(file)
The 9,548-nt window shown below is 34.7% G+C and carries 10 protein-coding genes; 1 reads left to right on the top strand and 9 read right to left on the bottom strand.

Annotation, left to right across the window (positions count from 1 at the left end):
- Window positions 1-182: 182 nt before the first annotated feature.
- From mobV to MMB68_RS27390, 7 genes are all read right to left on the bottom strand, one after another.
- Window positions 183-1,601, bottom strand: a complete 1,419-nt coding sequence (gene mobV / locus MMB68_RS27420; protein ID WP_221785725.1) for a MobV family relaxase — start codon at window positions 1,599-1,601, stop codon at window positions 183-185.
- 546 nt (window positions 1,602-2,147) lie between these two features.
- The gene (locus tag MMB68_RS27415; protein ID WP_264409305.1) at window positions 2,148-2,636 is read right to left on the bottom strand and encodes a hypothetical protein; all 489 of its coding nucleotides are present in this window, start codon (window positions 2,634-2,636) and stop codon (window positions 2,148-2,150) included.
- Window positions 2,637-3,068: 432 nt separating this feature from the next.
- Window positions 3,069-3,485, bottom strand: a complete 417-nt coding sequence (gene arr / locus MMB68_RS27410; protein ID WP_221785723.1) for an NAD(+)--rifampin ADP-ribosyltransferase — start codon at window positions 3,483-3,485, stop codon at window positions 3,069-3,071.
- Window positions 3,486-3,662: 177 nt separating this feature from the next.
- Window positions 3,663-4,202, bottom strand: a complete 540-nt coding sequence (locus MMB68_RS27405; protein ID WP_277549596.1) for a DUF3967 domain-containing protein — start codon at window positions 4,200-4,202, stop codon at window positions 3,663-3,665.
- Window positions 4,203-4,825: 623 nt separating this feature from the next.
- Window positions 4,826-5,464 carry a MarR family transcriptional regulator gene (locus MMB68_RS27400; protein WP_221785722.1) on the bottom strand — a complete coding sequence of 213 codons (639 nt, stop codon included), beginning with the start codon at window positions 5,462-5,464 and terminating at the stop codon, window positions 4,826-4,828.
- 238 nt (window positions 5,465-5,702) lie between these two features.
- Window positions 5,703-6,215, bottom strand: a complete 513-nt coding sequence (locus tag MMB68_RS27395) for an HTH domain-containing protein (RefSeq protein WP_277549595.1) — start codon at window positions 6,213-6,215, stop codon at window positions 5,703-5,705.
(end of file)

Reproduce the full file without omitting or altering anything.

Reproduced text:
The 9,548-nt window shown below is 34.7% G+C and carries 10 protein-coding genes; 1 reads left to right on the top strand and 9 read right to left on the bottom strand.

Annotation, left to right across the window (positions count from 1 at the left end):
- Window positions 1-182: 182 nt before the first annotated feature.
- From mobV to MMB68_RS27390, 7 genes are all read right to left on the bottom strand, one after another.
- Window positions 183-1,601, bottom strand: a complete 1,419-nt coding sequence (gene mobV / locus MMB68_RS27420; protein ID WP_221785725.1) for a MobV family relaxase — start codon at window positions 1,599-1,601, stop codon at window positions 183-185.
- 546 nt (window positions 1,602-2,147) lie between these two features.
- The gene (locus tag MMB68_RS27415; protein ID WP_264409305.1) at window positions 2,148-2,636 is read right to left on the bottom strand and encodes a hypothetical protein; all 489 of its coding nucleotides are present in this window, start codon (window positions 2,634-2,636) and stop codon (window positions 2,148-2,150) included.
- Window positions 2,637-3,068: 432 nt separating this feature from the next.
- Window positions 3,069-3,485, bottom strand: a complete 417-nt coding sequence (gene arr / locus MMB68_RS27410; protein ID WP_221785723.1) for an NAD(+)--rifampin ADP-ribosyltransferase — start codon at window positions 3,483-3,485, stop codon at window positions 3,069-3,071.
- Window positions 3,486-3,662: 177 nt separating this feature from the next.
- Window positions 3,663-4,202, bottom strand: a complete 540-nt coding sequence (locus MMB68_RS27405; protein ID WP_277549596.1) for a DUF3967 domain-containing protein — start codon at window positions 4,200-4,202, stop codon at window positions 3,663-3,665.
- Window positions 4,203-4,825: 623 nt separating this feature from the next.
- Window positions 4,826-5,464 carry a MarR family transcriptional regulator gene (locus MMB68_RS27400; protein WP_221785722.1) on the bottom strand — a complete coding sequence of 213 codons (639 nt, stop codon included), beginning with the start codon at window positions 5,462-5,464 and terminating at the stop codon, window positions 4,826-4,828.
- 238 nt (window positions 5,465-5,702) lie between these two features.
- Window positions 5,703-6,215, bottom strand: a complete 513-nt coding sequence (locus tag MMB68_RS27395) for an HTH domain-containing protein (RefSeq protein WP_277549595.1) — start codon at window positions 6,213-6,215, stop codon at window positions 5,703-5,705.